Category Archives: Runtime CSS

Understanding Flex 3 Migration Issues (Part III)

Here are a few more things that tips for migrating your Flex 2 application to Flex 3:

1. If you are using runtime CSS, be sure to recompile not just your Flex Application, but, also your .css files with Flex 3. You will most likely get an unexpected error if your Application is compiled in Flex 3 and your css swf was compiled in Flex 2.

2. Recompile all of your swcs and modules in Flex 3, as well. If these swcs or modules use Binding, they cause errors in Flex 3 applications if they were compiled in 2. Note, Flex 2 resource bundle SWCs should be usable in a Flex 3 application.

3. When using HTTPService to send/receive XML data, be sure that your contentType=application/xml. The default is contentType=application/x-www-form-urlencoded. The default used to work in Flex 2 even if  you were sending XML. In Flex 3, it doesn’t work out as pointed out by one of our customers in bug SDK-14811. For more details, please check out that bug.

4. To find out more about backwards compatibility issues that are actually bugs, you should search the public Jira bugbase for “regressions”. Regressions are bugs that exist in Flex 3 that worked correctly in Flex 2. To search for regressions, do the following:

– Go to http://bugs.adobe.com/flex and login. Register, if you have not registered yet.

–  From the menu bar at the top, select “Find Issues”.

– Specify your search requirements on the left. Be sure to look under “Custom Fields” and find the “Regression” field. Select “yes”.  Under “Issue Attributes”, look for the “Resolutions” field and select the last option “Deferred”.

– Click the “View” button at the top or bottom of the search criteria.

* This search will give you all of the regressions that were not fixed and therefore “deferred”.

Loading css when your application starts up

In Flex 2.0.1, Flex introduced a feature enabling runtime css. This meant that your application could load a different stylesheet at runtime using the method StyleManager.loadStyleDeclaration(url). This allows your Application’s swf to be much smaller if you had multiple stylesheets for one Application that may or may not be used. Unfortunately, you cannot load the css directly. Instead, you would need to compile the css using the Flex compiler. The compilation of a css file will create a swf file that can be specified as an argument to loadStyleDeclarations method. Here is the description of this method from the Flex livedocs:

public static function loadStyleDeclarations(url:String, update:Boolean = true, trustContent:Boolean = false, applicationDomain:ApplicationDomain = null, securityDomain:SecurityDomain = null):IEventDispatcher Loads a style SWF.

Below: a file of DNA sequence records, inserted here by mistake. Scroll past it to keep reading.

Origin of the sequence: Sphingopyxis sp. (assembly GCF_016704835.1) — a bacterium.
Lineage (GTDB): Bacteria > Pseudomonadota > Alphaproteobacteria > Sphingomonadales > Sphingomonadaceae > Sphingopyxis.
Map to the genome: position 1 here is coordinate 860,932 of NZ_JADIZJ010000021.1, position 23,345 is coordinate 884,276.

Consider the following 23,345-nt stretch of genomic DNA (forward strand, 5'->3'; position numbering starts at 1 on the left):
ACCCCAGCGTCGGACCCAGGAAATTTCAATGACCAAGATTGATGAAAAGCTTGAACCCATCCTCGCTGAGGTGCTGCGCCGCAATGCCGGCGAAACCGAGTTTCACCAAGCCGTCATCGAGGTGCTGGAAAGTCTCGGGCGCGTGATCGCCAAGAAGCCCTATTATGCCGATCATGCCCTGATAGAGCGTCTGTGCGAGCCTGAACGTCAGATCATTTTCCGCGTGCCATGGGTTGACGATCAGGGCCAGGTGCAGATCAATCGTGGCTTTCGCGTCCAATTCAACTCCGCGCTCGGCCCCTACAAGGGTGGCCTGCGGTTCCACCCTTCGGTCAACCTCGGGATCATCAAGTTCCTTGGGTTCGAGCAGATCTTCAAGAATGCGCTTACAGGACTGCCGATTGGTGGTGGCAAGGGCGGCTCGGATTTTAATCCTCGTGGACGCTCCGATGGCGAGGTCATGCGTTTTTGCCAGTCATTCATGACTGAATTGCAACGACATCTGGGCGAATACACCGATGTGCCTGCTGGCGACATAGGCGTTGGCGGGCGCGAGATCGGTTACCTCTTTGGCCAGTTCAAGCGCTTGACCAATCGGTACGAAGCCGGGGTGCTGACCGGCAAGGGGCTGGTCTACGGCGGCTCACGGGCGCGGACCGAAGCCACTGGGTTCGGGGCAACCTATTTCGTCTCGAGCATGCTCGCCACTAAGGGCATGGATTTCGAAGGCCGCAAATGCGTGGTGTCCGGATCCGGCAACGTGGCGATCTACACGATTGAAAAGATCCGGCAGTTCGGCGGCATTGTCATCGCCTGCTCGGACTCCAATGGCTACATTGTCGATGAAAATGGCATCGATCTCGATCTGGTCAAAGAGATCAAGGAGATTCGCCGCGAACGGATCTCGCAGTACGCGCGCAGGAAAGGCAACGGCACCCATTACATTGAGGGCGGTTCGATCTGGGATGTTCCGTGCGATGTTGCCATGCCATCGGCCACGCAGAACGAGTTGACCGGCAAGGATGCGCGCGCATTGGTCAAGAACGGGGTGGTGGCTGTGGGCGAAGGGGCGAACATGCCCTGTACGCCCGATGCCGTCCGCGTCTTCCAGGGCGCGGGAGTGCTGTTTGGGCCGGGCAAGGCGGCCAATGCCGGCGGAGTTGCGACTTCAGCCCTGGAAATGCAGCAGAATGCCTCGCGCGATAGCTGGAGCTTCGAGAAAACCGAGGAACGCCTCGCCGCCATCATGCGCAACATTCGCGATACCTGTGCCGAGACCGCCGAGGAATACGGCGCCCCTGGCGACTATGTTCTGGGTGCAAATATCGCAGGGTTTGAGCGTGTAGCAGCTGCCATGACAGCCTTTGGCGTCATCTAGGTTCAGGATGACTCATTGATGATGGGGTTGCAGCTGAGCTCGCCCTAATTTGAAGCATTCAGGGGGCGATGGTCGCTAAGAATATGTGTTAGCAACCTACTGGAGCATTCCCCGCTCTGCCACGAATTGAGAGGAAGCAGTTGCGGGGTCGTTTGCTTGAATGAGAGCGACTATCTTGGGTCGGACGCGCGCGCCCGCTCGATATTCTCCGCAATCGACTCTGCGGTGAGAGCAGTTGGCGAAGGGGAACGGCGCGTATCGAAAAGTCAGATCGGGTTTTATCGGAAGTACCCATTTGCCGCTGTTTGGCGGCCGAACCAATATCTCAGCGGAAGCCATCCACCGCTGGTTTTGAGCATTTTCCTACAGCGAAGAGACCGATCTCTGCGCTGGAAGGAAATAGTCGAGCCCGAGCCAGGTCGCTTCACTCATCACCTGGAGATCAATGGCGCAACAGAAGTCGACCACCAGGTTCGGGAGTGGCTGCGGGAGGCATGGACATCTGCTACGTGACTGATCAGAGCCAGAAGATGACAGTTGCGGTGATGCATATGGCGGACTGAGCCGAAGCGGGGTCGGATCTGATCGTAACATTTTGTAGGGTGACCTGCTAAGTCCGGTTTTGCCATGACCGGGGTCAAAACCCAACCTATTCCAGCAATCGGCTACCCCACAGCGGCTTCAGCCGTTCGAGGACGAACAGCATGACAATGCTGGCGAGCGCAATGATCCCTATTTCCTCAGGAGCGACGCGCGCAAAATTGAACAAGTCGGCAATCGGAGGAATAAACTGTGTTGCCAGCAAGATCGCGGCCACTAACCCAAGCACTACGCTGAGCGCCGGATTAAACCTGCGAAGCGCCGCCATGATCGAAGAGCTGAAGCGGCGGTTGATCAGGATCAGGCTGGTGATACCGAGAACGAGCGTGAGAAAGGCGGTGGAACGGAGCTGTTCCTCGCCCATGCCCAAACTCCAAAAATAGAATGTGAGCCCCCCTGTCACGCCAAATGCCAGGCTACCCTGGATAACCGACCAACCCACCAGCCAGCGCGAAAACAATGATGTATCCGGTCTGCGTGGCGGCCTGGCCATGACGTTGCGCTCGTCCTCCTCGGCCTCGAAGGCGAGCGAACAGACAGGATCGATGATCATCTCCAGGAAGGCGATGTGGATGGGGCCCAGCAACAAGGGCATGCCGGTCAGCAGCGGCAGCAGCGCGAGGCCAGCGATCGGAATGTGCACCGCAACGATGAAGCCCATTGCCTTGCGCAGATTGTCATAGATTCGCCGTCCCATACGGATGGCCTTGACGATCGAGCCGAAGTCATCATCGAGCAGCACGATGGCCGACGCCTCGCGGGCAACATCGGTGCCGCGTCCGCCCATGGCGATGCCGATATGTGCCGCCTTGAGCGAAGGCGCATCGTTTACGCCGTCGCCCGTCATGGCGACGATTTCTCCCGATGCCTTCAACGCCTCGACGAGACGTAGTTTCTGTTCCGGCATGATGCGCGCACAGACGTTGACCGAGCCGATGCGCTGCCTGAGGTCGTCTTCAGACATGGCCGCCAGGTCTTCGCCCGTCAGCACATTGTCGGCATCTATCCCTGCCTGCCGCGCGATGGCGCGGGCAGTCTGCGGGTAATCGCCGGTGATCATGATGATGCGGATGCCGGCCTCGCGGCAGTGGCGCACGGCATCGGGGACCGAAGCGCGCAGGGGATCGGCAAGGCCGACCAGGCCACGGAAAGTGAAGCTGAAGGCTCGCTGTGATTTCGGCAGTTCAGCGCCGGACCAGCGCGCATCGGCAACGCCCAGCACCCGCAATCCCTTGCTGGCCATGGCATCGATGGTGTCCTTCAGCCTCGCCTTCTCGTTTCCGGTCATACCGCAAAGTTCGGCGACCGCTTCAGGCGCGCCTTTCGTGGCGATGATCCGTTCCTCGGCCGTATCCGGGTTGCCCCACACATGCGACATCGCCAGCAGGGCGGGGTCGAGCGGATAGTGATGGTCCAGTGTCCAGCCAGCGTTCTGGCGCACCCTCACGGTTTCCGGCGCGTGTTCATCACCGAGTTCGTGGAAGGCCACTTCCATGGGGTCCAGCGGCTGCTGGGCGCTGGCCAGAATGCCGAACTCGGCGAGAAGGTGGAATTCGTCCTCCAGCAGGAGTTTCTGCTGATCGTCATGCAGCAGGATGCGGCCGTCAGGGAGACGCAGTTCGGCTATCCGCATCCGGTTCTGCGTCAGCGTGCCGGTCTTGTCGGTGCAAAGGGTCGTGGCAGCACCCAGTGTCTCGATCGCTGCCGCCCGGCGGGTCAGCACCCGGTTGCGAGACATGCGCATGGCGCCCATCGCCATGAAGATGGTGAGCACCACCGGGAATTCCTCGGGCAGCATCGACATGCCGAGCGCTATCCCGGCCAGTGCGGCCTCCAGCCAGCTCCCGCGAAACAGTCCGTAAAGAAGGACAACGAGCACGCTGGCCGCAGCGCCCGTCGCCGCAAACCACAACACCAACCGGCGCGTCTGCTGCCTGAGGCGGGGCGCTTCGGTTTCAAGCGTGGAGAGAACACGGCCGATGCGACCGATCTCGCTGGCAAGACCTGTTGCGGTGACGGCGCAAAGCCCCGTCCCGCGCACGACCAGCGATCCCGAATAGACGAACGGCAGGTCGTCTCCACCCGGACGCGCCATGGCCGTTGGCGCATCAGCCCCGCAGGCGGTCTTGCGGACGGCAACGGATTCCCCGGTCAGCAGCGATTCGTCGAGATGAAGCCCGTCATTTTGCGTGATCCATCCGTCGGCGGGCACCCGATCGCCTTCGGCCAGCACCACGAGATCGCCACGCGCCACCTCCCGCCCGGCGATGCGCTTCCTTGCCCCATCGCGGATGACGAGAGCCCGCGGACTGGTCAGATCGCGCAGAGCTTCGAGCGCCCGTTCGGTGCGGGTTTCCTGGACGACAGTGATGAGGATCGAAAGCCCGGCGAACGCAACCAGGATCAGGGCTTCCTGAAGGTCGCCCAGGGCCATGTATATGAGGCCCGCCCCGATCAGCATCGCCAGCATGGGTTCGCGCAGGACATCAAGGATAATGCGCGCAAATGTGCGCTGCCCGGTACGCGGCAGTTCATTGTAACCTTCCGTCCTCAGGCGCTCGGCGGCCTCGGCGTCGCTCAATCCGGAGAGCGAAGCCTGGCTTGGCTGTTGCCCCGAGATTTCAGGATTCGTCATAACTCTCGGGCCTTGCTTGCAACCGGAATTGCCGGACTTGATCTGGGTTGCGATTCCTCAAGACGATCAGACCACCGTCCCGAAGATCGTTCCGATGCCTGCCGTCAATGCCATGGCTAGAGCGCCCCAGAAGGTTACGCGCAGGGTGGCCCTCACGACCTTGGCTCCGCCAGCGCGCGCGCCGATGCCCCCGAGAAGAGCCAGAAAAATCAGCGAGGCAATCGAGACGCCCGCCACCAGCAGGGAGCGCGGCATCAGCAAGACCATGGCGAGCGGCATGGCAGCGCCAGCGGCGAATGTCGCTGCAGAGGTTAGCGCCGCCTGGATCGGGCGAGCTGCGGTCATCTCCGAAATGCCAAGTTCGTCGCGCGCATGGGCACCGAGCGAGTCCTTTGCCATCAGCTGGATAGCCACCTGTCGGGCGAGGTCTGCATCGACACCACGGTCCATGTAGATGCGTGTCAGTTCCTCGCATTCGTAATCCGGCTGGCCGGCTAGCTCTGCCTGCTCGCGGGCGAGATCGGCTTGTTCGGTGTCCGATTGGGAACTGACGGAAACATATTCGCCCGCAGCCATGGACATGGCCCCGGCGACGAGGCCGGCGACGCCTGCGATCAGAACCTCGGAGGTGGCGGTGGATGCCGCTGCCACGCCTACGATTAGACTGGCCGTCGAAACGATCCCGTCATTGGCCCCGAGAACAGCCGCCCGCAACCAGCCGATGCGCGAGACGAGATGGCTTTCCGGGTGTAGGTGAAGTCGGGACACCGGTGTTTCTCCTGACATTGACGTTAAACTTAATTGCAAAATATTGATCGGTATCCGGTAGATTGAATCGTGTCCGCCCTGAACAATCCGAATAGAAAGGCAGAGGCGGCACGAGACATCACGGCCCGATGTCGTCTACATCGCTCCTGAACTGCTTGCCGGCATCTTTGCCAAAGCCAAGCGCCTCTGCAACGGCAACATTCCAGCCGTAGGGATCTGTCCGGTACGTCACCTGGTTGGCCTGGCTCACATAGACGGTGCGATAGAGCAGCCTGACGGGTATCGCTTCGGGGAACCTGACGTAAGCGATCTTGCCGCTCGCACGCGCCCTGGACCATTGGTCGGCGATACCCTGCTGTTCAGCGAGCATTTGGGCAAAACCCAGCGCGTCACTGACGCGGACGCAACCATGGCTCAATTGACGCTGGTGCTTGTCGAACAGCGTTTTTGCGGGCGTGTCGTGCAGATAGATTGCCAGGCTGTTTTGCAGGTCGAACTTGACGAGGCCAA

Parameters


url:String — Location of the style SWF.


update:Boolean (default = true) — Set to true to force an immediate update of the styles. Set to false to avoid an immediate update of the styles in the application. This parameter is optional and defaults to true For more information about this parameter, see the description in the setStyleDeclaration() method.


trustContent:Boolean (default = false) — Obsolete, no longer used. This parameter is optional and defaults to false.


applicationDomain:ApplicationDomain (default = null) — The ApplicationDomain passed to the load() method of the IModuleInfo that loads the style SWF. This parameter is optional and defaults to null.


securityDomain:SecurityDomain(default = null) — The SecurityDomain passed to the load() method of the IModuleInfo that loads the style SWF. This parameter is optional and defaults to null.

Returns


IEventDispatcher — An IEventDispatcher implementation that supports StyleEvent.PROGRESS, StyleEvent.COMPLETE, and StyleEvent.ERROR.

So, how can you load css at runtime and not create any of the components in your application until the styles were loaded? You want to be sure that your components don’t show up on screen with default styles for a brief amount of time while the css is being loaded. There are probably a few ways to do this, but, here is one that I found that works.

1. Call StyleManager.loadStyleDeclarations(url) in the preinitialize handler for your <mx:Application>

2. Make sure that your <mx:Application> has a creationPolicy=”none”.

3. When, the StyleEvent.COMPLETE event is triggered after the call to loadStyleDeclarations, then, you can call createComponentsFromDescriptors(). This method will create all of the children of the container that it is called on.

Here is the code in the Application:

<?xml version=”1.0″ encoding=”utf-8″?>
<mx:Application xmlns:mx=”http://www.adobe.com/2006/mxml&#8221; width=”100%” height=”100%”
preinitialize=”changeTheme()” creationPolicy=”none”>
<mx:Script>
<![CDATA[
import mx.styles.StyleManager;
import mx.events.StyleEvent;private function changeTheme(): void
{
var myevent:IEventDispatcher = StyleManager.loadStyleDeclarations(“Ice2.swf”);
myevent.addEventListener(StyleEvent.COMPLETE, createComponents);
}

private function createComponents(event:StyleEvent): void
{
createComponentsFromDescriptors();
}
]]>

</mx:Script>

<mx:Panel id=”main” width=”100%” height=”100%”>
<mx:HBox>
<mx:VBox>
<mx:Label text=”comments:” />
<mx:TextArea width=”200″ height=”150″ />
<mx:Button label=”submit” />
</mx:VBox>
<mx:DateChooser />
</mx:HBox>

</mx:Panel>
</mx:Application>

Demo: Icetheme.swf, Ice2.swf

Source: Icetheme.mxml, Ice2.css

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